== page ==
There is a difference between broken sidewalks and billboards. First, we need to distinguish the two and figure out what we're really talking about here.
Secondly, a signage ordinance that is "all encompassing" and spans every facet of the city, treats every area the same, and in the most literal sense squashes economic development clearly needs to be broken up and rewritten. Signage is an issue in every city, no doubt, and if there is one overzealous authority in any city...it's Signage. These departments are usually run by people who get off on their power, but these are usually the most unskilled, talentless people in the world, unfortunately (reminds me of Washington legislators).
In Jacksonville, the utmost authority has been granted to a small group of spineless bandits who can do anything from prevent bus stations from being constructed to prevent tactful and thoughtful advertising to prevent small businesses from letting people know they exist.
Provocative advertising might be a campaign in Atlanta right now that features pictures of cute chubby kids with captions that forewarn that chubby leads to obesity or chubby isn't as cute when your kid is a type II diabetic, etc etc. Provocative advertising includes the HIV campaigns. Provocative advertising is a 6 floor tall banner of Calvin Klein models. Provocative advertising includes the shirtless guys who stand outside the Abercrombie store on 5th Ave.
Vibrant corners to me are those corners with old 3-5 floor buildings at a 5 point intersection with billboards and signs on top of each and taller buildings behind them, perhaps with banners hanging from the sides. I have never seen such corners without a lot of foot traffic and I just love all the activity that goes on and all the signs calling out at you as you pass through.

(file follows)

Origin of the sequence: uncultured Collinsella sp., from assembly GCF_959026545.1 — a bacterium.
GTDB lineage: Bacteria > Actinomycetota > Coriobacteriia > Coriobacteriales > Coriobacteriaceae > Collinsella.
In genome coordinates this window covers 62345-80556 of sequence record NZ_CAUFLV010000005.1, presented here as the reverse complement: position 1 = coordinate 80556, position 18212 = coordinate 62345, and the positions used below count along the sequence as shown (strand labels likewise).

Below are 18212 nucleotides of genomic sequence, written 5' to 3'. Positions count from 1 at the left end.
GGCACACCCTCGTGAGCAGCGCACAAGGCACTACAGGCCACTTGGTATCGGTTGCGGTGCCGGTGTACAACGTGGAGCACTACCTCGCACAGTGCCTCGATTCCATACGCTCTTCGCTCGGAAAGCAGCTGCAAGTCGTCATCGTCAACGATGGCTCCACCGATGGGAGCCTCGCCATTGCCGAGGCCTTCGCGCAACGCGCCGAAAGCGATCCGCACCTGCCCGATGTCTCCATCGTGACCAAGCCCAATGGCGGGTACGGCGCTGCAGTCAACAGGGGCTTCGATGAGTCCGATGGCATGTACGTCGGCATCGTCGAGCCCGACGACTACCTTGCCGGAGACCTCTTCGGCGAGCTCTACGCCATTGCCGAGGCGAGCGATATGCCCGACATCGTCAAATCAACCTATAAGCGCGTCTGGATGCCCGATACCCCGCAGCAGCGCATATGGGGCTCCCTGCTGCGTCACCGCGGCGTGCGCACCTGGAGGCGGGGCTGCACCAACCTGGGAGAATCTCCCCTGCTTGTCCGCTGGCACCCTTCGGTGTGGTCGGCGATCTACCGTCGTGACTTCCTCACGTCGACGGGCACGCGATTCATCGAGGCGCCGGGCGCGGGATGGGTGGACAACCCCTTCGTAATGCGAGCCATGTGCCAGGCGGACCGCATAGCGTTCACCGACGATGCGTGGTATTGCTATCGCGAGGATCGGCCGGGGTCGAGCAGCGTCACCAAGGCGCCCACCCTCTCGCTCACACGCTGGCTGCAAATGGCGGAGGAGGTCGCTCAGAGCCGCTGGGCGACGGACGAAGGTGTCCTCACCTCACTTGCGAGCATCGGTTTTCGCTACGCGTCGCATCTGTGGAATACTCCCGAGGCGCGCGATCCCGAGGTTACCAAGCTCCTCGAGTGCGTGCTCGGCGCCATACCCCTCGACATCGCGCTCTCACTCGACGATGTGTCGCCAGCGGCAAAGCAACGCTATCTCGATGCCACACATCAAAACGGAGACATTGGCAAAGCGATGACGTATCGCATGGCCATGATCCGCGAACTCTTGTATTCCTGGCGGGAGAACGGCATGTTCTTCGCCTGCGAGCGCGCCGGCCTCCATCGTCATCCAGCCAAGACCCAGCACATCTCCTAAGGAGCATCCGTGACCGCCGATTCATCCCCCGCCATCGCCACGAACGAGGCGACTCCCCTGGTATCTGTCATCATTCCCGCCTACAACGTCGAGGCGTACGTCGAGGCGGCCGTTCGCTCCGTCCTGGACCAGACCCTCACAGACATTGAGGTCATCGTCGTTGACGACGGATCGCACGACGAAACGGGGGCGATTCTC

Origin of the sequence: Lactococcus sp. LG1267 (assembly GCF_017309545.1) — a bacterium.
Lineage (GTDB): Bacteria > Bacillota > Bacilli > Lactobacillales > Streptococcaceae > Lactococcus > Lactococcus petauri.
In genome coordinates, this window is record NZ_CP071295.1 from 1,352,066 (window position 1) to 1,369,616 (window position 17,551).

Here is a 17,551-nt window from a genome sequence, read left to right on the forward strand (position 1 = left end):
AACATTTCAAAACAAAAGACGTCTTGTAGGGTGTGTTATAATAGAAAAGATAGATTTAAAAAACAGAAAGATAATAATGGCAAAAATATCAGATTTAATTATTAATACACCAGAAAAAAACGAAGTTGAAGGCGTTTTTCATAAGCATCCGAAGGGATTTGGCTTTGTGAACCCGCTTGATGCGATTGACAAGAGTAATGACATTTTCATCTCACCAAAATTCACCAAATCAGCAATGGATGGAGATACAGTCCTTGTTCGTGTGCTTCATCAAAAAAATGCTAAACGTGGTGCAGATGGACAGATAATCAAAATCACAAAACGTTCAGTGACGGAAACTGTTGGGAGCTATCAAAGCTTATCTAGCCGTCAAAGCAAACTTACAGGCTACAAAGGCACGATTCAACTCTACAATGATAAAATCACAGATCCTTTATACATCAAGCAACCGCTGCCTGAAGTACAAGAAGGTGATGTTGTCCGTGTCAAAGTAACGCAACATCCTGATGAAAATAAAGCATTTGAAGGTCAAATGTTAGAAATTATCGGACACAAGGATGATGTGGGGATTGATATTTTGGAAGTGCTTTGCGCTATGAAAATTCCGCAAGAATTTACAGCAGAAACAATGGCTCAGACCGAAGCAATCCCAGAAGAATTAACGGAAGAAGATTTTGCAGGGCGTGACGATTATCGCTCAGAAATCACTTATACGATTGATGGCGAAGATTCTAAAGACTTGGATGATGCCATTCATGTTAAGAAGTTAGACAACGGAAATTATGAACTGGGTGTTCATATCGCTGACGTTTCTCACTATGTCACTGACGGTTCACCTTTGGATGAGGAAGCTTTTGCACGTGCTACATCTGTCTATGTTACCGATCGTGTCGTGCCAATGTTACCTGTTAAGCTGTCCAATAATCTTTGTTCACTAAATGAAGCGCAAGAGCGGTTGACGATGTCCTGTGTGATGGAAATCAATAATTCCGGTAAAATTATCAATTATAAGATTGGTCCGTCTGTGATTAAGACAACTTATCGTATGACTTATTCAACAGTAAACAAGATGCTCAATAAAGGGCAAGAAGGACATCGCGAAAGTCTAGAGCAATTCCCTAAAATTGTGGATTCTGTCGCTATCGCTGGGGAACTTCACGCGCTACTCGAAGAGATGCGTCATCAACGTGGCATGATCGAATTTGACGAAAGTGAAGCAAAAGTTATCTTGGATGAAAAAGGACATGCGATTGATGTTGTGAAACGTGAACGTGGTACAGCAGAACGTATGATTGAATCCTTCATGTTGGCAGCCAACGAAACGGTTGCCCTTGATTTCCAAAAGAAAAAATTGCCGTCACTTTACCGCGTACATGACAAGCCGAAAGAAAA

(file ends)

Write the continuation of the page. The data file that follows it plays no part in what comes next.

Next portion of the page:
My firm owns One Times Square with the most expensive advertising in the world, so perhaps I'm biased, but I'm also looking forward to Times Square South, which will rise in Atlanta in a few years and feature multifloor LED panels around the base and perhaps a Madame Tussaud's or something along those lines. The area in which it is going in has become a vibrant tourist area...a 24/7 pocket of the city with tons of lit signage and billboards atop buildings, etc.
As you're driving down the Connector (south) towards downtown, you'll see Allen Plaza (where the W Downtown and Ernst & Youg building are), and covering the garage is the world's largest LED display, which features advertising for networks, events, the city, etc etc. It's quite bright, day and night. I think it would give Bill Brinton a heart attack, but honestly would he rather have that or a fugly garage in sight of 320,370 vehicles from around the country at that point on the interstate?
Jacksonville in general is just an ugly cityscape. Of course on the Roosevelt corridor (an ugly one as I have mentioned MANY times), you're going to get billboards for that SOS lounge and this that and the other. Maybe signage along this corridor should be left up to a local board of engaged citizens? Should the same laws governing this area be the same laws governing downtown or Riverside? Or bus stations for that matter?
In Jacksonville especially, since it is 774 square miles and at least as many neighborhoods/personalities, should one law govern all? I hardly think so.
In fact, I know in Atlanta these sorts of things are left up to areas, which we called NPUs. They are run by separate boards and generally overseen by the city. This for 135 square miles, so yea...Jacksonville needs less one size fits all and more local governance. And signage should not be tied in with our public transportation agencies. It's amazing that came to be.